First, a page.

FileSpotThe first beta of FileSpot 2.0, a Spotlight enhancer, was released today. Frankly, I’m a little curious about version 1.0; I’ve never heard of FileSpot before, although it looks like a nice and slick Spotlight replacement.

FileSpot has built-in support for tagging via Spotlight comments, which is nice to see. Unfortunately, it doesn’t look like you can customize the tagging format, but this is still a program well worth checking out if you want something an interface a little more robust than Spotlight’s. It automatically gave me an “Open in Path Finder” contextual menu option instead of the standard Finder, too. Bonus points to Synthesis Studios for that.

Tagging best practices

Consistency: succinct, lowercase, singularIn all honesty, best practices for tagging vary greatly depending on the type of tagging system and tag browser you are using. Additionally, because tags are so flexible, how you use them also relies a lot on what makes sense to you. There are still some things you should think about when you tag, though, and I think they’re important enough that I’m posting them now before I dive more in-depth into tags.

First off is tagging’s golden rule: be consistent. You can disregard every other piece of advice I give you, but consistency is the single thing you must strive for when tagging. Everything else is window dressing. That said, here are three things that I think almost every tag should be, regardless of what program or system you’re using: succinct, lowercase, and singular. [read more...]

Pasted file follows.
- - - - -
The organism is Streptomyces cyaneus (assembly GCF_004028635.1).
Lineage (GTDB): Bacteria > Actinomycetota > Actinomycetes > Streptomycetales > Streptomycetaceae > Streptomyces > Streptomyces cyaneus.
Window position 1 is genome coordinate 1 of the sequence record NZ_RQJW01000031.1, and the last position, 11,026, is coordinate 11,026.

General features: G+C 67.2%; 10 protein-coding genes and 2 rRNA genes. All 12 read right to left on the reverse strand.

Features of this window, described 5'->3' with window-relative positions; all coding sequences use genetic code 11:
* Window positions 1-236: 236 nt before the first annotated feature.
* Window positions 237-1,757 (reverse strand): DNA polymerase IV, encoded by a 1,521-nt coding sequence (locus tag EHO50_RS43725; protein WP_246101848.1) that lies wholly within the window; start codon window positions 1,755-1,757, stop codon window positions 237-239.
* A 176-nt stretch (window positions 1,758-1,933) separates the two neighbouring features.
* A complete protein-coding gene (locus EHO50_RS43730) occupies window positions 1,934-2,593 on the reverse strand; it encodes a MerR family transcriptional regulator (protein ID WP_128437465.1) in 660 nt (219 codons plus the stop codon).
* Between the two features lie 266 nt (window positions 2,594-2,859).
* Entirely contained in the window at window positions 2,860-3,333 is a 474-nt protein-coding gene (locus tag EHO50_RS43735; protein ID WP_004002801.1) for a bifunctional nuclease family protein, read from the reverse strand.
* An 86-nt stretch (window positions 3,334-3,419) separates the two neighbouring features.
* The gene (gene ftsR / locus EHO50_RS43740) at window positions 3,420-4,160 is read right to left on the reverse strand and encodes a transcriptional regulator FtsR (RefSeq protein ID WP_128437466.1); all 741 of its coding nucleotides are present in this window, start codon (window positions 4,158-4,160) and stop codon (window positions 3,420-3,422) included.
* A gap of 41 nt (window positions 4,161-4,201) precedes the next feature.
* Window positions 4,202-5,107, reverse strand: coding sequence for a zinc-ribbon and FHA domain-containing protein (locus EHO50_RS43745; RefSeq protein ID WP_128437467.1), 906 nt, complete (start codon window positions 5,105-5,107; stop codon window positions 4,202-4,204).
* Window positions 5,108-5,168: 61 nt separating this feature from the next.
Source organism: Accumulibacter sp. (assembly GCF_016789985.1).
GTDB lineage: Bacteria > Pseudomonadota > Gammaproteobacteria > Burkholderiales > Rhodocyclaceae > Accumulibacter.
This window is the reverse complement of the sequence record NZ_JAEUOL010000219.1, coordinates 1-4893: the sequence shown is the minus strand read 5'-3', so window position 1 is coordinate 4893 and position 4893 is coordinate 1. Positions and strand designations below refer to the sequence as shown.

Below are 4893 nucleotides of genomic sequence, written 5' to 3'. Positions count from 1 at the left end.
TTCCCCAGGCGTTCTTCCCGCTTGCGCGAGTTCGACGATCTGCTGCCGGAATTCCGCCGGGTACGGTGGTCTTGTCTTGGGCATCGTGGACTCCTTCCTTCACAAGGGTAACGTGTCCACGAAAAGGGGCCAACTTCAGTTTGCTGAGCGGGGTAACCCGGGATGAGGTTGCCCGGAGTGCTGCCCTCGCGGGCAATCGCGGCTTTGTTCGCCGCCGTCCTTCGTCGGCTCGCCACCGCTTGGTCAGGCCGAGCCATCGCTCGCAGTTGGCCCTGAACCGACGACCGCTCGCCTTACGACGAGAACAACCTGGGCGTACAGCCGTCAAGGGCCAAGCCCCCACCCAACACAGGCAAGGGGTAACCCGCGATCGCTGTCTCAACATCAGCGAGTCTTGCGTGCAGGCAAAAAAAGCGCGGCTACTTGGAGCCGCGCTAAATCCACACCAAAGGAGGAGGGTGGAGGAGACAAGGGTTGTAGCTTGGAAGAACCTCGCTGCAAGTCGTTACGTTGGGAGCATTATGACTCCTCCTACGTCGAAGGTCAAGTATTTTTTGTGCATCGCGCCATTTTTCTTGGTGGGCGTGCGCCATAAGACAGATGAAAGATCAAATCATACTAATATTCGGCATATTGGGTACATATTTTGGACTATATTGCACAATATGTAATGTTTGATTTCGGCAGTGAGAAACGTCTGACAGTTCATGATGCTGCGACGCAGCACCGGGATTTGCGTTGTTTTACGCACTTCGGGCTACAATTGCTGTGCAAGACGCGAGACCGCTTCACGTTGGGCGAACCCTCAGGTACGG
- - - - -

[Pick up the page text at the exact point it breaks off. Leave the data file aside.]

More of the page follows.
iGTD entry widget

iGTDiGTD, the free tagging-friendly “getting things done” program, now has a Dashboard widget for those times when you need to just toss something into your to do list and don’t have Quicksilver handy (although who would get caught without Quicksilver handy?). You can find the widget via the iGTD downloads page.

The developer promises more widgets in the future, as well. Should be interesting to see how iGTD gets expanded into the Dashboard.

Welcome to Tagamac!

Welcome to Tagamac, a new blog about Mac OS X software and the ubiquitous tag. Over the next several weeks I will be writing about tags and the Macintosh, from general information about what exactly tags are and how they are used, to specifically looking at the software on the Mac that uses tags.

You can look forward to updates on all of the Mac software that uses tags (that I’ve found, anyway), reviews of Mac tagging software, and general information about tagging that will hopefully be useful even for those who do not use tags on the Mac.

Although this may seem odd, at least at first I will not be discussing tags as an internet phenomenon. Tags may have gained their primary impetus through collaborative online spaces, but I have found that at least for me, the intrigue and the challenge of tags is less how I can use them online (which generally is fairly straight-forward) and more about how I can integrate them into the organization on my computer. Perhaps I will begin to look at tags online more in the future, but for now Tagamac is just like its name sounds: tagging on the Mac.

I hope you enjoy! The easiest way to read Tagamac is to subscribe via RSS (link at the top of the page). If you aren’t sure what RSS is all about, please read about RSS, including recommendations for RSS software. Also, I would love to hear your feedback on the site, the content, the design, or what you had for breakfast today. Please think about contacting me.